As a liberal, practicing Hindu, I read Thenmozhi Soundararajan and Sinthujan Varatharajah’s “Caste Privilege 101: A Primer for the Privileged” with interest. Let me start by acknowledging what the authors get right — invisible caste privilege, not-solely-Brahmin perpetrators, and the artificiality of South Asianness. Moreover, the authors’ palpable pain deserves a hearing from upper caste, lower caste, and non-casted individuals alike. If the goal however is to abolish caste privilege, I would like to engage with their approach, which I think is strategically in error.
The authors begin with the following graf:
Look. It’s time that we South Asians of the diaspora call out caste. Every issue that we might want to understand better and address — whether it is indigenous rights of the First Nations … — will not be possible if caste is not dismantled. (emphasis mine)
and again just a few paragraphs later:
It is time that those who are Savarna, or Upper-caste, begin to learn to name and own their privilege and take on the burden of educating and dismantling caste in your own families and social networks. (emphasis mine)
The Hindu American Foundation’s 2011 caste report (full disclosure: I’m a member of the executive council, but did not write the report) came to a different conclusion: caste-based discrimination and birth-based occupation are the problem, not caste itself. Why the distinction? Because Jaati (i.e. endogamous community, which is what most of us mean by “caste”, and how Soundararajan and Varatharajah use it), is more than just hierarchical position. The Iyer community/Jaati has features true of many of its members: a value for vegetarianism, patronage of Bharatnatyam and Carnatic music, a specific pronunciation of Tamil (including substituting the Sanskrit “श” for the Tamil “ச”). Likewise, the Chettiar community/Jaati has its own unique (Chettinad) cuisine, home design patterns, and worship modes.
Are Iyers and Chettiars to give up the above? Would doing so end caste privilege? Are the authors willing to surrender their hard won food decisions, or value for Ambedkar, in the service of eradicating caste? Of course not. “We need to end caste” is born of noble sentiment, but it runs into the real problem that castes — subcultures — are historical repositories of India’s incomprehensibly vast diversity. It is much more fruitful to focus on treating one another with respect regardless of subculture — and I agree with Soundararajan and Varatharajah that we should be personally responsible for forcefully pushing our loved ones in this direction — and enacting norms and laws against discrimination in schools, work environments, and not least in places of worship, than to attempt homogenization. This kind of pluralism is exactly what Hinduism executes brilliantly with respect to regionalism in places where inter-regional prejudices have eroded, including in the diaspora.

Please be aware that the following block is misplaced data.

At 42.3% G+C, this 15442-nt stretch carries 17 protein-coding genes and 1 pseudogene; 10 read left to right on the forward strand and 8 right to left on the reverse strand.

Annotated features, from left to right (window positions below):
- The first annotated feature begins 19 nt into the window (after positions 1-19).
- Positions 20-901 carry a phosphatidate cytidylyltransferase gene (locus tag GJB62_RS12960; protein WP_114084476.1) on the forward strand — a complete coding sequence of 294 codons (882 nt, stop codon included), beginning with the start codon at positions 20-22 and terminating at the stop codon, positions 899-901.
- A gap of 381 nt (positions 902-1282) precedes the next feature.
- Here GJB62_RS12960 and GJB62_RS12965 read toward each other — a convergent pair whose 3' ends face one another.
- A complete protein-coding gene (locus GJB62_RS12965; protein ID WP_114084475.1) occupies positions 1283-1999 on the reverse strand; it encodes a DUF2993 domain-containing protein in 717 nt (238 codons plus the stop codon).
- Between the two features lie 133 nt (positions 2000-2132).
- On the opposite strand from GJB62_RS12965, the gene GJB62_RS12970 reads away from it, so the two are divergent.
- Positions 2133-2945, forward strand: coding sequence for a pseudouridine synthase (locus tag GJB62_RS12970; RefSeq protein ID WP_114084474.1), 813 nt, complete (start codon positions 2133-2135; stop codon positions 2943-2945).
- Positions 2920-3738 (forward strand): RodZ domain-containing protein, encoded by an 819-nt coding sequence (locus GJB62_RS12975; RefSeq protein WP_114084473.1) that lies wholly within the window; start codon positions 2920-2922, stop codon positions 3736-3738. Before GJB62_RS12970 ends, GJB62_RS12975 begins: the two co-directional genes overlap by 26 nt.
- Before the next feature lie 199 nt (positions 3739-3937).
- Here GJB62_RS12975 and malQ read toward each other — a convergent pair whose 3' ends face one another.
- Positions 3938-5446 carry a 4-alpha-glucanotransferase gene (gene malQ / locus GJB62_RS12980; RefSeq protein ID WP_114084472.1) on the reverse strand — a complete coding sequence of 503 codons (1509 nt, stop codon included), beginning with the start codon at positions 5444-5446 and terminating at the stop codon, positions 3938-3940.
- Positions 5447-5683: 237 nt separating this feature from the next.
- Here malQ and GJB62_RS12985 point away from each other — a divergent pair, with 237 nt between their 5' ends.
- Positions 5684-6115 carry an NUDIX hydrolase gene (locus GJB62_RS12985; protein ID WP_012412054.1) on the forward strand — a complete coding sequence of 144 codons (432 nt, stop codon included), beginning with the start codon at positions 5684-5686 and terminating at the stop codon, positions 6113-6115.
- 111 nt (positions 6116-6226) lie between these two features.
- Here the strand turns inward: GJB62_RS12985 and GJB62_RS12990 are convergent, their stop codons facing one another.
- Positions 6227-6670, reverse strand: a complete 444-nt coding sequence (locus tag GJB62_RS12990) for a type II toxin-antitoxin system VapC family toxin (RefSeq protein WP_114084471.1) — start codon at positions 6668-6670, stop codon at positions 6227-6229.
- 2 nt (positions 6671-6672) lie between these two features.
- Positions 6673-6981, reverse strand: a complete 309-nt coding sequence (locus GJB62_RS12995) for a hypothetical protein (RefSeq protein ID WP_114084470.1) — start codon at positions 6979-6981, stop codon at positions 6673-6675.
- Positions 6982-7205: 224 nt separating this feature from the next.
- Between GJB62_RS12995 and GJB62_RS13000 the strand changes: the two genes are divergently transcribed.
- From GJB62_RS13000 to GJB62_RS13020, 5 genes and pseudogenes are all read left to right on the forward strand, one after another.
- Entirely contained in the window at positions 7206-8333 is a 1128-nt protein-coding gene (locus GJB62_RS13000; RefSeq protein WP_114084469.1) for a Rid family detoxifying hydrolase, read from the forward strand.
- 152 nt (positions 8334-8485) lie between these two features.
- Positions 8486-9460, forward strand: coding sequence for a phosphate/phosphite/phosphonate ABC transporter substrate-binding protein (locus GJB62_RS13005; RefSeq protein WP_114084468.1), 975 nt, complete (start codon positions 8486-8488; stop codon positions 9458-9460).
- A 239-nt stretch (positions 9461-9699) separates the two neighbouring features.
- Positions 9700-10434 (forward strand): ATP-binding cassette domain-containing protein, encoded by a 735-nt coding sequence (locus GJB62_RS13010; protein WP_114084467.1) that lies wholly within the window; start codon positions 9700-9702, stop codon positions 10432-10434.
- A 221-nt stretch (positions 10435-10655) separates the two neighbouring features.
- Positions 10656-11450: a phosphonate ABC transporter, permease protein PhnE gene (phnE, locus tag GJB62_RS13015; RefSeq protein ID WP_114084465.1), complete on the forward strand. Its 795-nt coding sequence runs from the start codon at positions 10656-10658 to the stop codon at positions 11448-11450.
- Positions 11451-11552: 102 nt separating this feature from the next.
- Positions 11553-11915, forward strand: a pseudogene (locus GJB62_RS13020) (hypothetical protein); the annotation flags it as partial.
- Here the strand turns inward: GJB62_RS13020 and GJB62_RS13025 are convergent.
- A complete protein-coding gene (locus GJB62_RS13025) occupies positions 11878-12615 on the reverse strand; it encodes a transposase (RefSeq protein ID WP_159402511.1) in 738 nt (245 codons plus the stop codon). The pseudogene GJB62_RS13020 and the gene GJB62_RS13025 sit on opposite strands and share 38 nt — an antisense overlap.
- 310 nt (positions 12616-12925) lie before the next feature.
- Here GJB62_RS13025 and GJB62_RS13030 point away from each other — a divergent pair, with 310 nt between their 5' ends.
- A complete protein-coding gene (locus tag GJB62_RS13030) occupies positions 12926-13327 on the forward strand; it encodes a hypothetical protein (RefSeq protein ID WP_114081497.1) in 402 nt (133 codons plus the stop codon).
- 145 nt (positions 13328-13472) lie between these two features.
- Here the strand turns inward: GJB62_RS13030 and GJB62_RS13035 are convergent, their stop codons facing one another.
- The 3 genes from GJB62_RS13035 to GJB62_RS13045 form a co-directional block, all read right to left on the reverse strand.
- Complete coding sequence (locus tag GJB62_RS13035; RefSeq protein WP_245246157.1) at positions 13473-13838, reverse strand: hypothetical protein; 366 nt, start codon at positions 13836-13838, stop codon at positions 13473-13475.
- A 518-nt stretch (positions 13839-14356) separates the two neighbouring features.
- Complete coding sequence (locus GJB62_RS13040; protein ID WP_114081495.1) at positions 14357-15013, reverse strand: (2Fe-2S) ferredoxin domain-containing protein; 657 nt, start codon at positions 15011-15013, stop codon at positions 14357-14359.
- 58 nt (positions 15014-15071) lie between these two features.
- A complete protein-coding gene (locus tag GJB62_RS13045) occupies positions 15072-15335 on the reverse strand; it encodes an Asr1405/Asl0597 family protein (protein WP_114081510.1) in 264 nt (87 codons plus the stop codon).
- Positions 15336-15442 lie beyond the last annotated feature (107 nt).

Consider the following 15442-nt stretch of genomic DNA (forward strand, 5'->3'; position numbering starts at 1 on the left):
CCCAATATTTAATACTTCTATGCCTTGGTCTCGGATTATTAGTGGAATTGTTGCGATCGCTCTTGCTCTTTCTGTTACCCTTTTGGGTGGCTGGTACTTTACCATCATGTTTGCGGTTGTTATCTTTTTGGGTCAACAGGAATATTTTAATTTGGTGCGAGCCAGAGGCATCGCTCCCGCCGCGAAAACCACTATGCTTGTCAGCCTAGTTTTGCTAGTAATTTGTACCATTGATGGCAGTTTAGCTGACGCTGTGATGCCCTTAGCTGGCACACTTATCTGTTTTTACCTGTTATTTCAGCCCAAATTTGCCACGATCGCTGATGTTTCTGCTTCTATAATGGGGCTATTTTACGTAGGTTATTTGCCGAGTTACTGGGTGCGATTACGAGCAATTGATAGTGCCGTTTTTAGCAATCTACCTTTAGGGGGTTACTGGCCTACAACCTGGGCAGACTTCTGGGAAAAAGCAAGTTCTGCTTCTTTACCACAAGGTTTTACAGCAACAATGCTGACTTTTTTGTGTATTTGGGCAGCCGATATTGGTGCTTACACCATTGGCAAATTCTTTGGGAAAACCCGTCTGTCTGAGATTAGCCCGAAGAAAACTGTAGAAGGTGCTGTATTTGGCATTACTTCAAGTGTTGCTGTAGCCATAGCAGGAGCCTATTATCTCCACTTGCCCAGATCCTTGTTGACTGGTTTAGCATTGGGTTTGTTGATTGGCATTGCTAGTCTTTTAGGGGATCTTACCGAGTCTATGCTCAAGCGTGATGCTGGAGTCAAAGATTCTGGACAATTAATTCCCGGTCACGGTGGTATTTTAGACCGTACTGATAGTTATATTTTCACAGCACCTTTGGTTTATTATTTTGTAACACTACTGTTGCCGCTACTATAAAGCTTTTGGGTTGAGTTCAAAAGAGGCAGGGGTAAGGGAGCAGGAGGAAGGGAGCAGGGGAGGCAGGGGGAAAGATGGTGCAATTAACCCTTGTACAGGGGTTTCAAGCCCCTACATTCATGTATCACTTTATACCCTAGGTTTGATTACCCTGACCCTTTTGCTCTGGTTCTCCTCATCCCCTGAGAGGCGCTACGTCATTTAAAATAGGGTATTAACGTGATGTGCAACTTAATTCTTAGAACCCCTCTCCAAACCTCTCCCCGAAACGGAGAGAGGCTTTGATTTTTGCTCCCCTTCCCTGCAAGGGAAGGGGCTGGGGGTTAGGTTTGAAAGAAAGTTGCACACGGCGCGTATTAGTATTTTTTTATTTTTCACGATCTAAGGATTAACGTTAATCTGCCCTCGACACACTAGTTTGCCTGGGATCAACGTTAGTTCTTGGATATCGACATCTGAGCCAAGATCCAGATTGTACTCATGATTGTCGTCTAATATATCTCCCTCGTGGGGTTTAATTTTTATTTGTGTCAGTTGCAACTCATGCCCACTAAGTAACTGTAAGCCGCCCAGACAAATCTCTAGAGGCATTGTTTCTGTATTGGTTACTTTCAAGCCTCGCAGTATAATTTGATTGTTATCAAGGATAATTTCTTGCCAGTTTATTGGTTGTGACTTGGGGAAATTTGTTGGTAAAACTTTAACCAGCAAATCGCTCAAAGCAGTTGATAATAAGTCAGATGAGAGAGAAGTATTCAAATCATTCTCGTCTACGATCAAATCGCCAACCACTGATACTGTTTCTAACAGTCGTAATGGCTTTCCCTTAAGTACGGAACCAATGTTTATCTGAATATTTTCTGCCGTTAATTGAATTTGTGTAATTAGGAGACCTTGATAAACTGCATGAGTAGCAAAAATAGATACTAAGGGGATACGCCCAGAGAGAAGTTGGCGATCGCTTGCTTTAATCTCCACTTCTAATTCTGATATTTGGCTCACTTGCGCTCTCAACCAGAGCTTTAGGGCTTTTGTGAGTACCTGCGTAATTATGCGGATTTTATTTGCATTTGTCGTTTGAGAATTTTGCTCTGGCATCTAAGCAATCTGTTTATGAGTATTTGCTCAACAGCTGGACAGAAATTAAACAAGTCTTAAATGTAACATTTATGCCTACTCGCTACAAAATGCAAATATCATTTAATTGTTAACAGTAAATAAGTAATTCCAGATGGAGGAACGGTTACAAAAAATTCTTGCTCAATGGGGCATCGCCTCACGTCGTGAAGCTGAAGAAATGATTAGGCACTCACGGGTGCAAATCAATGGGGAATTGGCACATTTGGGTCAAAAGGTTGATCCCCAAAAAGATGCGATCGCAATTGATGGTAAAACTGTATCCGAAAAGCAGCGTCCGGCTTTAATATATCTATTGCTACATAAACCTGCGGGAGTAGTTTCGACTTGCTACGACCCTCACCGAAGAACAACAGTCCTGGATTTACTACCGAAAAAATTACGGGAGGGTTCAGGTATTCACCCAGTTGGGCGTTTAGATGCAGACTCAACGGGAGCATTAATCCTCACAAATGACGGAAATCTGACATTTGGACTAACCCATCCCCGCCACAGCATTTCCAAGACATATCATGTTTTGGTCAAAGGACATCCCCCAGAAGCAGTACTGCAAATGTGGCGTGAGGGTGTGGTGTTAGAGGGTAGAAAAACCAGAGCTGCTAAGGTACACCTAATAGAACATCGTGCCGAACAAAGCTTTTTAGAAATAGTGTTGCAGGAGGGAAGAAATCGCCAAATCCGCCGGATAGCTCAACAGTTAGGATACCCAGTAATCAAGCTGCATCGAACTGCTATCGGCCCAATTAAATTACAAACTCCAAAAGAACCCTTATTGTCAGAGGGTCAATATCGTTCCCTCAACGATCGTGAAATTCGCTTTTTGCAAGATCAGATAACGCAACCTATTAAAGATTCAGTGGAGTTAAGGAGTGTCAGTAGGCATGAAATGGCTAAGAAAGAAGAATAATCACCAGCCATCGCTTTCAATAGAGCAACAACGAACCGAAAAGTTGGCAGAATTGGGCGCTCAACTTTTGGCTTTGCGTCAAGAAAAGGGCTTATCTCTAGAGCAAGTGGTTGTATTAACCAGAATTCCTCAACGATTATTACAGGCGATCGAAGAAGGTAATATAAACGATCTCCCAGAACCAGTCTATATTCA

Of course, Soundararajan and Varatharajah consider Hinduism “not a safe space for us, as we are not recognized equal before god.” But this argument buys into the very casteist structure they decry, and mistakes venality for doctrine. In reality, “Hinduism=caste-based discrimination” is at odds with the historical moment, when much of the energy of Hindu reformers for the last 300 years has been spent reaffirming how utterly irrelevant caste — and caste-based discrimination — is to Hinduism. Vedanta, Yoga, Ahimsa, the Gita, Bhakti — none of these depend even remotely on caste. Swami Vivekananda, Dayananda Saraswati, Mahatma Gandhi, Bharatiar all spent considerable time fighting caste-based discrimination, if not always caste itself. India’s constitution outlawed caste-based discrimination and created the most extensive system of affirmative action in the world; drafted by Dr. Ambedkar, it was voted on and approved by a parliament that consisted overwhelmingly of devout Hindus.
And Hindu belief and history is filled with venerated figures from both extremes of the caste hierarchy — Valmiki was a tribal robber before he wrote the Ramayan; Veda Vyasa, the son of a fisherwoman, compiled the Vedas; Guha and Sabari were revered Nishadas who helped Rama; Kannapa was a hunter who proved his devotion to Shiva by placing his foot on the Shiva Lingam; the Reddy dynasty was founded by a herdsman. It is simply not true that doctrinal Hinduism in any way requires caste-based discrimination — or even caste-based hierarchy. Attempts in the past to eradicate Jaati have been failures, often resulting in the formation of new castes which themselves are situated at the top of the hierarchy — Virshaivites (Lingayats) in particular come to mind.
I want to be explicit — the above is not in any way an endorsement of caste. There are many ways of cultivating sustainable subcultures; caste is far from the best one. Many people, myself included, find Jaati anachronistic and irrelevant. If any of us were designing Hindu/South Asian society today from scratch, caste would not likely be the path chosen. But in the world we inhabit, ancient Hindu/South Asian society coalesced tribe by tribe, Jaati by Jaati, and the fastest route to reducing caste privilege does not lie in awaiting or working towards their dissolution.
I found a lot to think about in the authors’ piece, and I hope they will likewise take the time to read the HAF report on caste-based discrimination. I doubt very much that we will agree about all potential solutions, but we certainly agree that there is a problem, and I think it can be the start of interrogating not just caste privilege, but caste-based discrimination as a key player in perpetuating that privilege and its attendant inequality.
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Raman Khanna is an academic physician and member of the Hindu American Foundation, where he serves on the executive council.